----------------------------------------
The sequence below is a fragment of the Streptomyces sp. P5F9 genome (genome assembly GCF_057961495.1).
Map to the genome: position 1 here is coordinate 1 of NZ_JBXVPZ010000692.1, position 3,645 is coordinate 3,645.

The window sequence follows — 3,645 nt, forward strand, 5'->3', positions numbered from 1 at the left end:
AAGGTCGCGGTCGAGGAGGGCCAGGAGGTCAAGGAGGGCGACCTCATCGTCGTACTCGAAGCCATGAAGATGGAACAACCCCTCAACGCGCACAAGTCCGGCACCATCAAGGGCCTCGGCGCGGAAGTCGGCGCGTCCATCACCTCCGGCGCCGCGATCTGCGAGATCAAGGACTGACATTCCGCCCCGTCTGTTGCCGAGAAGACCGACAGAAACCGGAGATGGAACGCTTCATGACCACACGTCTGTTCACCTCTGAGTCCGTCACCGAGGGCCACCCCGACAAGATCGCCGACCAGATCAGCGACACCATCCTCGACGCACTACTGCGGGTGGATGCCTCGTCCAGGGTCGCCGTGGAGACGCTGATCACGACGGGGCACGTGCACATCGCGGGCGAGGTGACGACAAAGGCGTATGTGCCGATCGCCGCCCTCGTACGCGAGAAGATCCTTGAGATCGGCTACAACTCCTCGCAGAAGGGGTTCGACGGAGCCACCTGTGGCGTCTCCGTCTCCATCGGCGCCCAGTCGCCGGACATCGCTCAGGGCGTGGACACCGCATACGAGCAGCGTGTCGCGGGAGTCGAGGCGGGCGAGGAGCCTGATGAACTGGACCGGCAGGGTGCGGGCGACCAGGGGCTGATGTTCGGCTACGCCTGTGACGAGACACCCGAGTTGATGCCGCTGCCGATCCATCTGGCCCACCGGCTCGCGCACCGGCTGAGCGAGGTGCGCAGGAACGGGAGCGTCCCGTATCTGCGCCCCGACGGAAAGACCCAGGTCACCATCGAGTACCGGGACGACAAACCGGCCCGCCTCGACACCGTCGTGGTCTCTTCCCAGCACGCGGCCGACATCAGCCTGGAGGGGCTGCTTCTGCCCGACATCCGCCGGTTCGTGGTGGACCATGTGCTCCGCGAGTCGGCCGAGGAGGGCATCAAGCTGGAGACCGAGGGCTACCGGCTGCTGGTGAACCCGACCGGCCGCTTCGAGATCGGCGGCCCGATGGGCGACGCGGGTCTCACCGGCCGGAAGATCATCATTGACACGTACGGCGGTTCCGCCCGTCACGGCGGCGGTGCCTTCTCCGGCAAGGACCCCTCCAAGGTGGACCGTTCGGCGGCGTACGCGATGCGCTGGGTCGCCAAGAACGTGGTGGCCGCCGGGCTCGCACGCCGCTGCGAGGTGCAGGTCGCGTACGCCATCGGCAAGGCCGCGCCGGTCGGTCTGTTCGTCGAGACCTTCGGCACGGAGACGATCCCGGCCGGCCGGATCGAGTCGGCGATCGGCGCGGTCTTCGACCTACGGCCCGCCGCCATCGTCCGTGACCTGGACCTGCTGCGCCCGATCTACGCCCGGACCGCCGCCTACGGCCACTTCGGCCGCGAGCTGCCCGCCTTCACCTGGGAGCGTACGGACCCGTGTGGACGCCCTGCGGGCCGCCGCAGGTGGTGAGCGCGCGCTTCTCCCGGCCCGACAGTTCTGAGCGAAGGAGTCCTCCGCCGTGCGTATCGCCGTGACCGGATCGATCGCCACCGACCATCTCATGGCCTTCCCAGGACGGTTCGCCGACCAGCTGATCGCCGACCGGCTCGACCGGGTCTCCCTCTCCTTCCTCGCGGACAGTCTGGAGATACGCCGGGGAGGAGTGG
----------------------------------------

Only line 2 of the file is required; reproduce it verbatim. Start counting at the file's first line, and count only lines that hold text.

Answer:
Map to the genome: position 1 here is coordinate 1 of NZ_JBXVPZ010000692.1, position 3,645 is coordinate 3,645.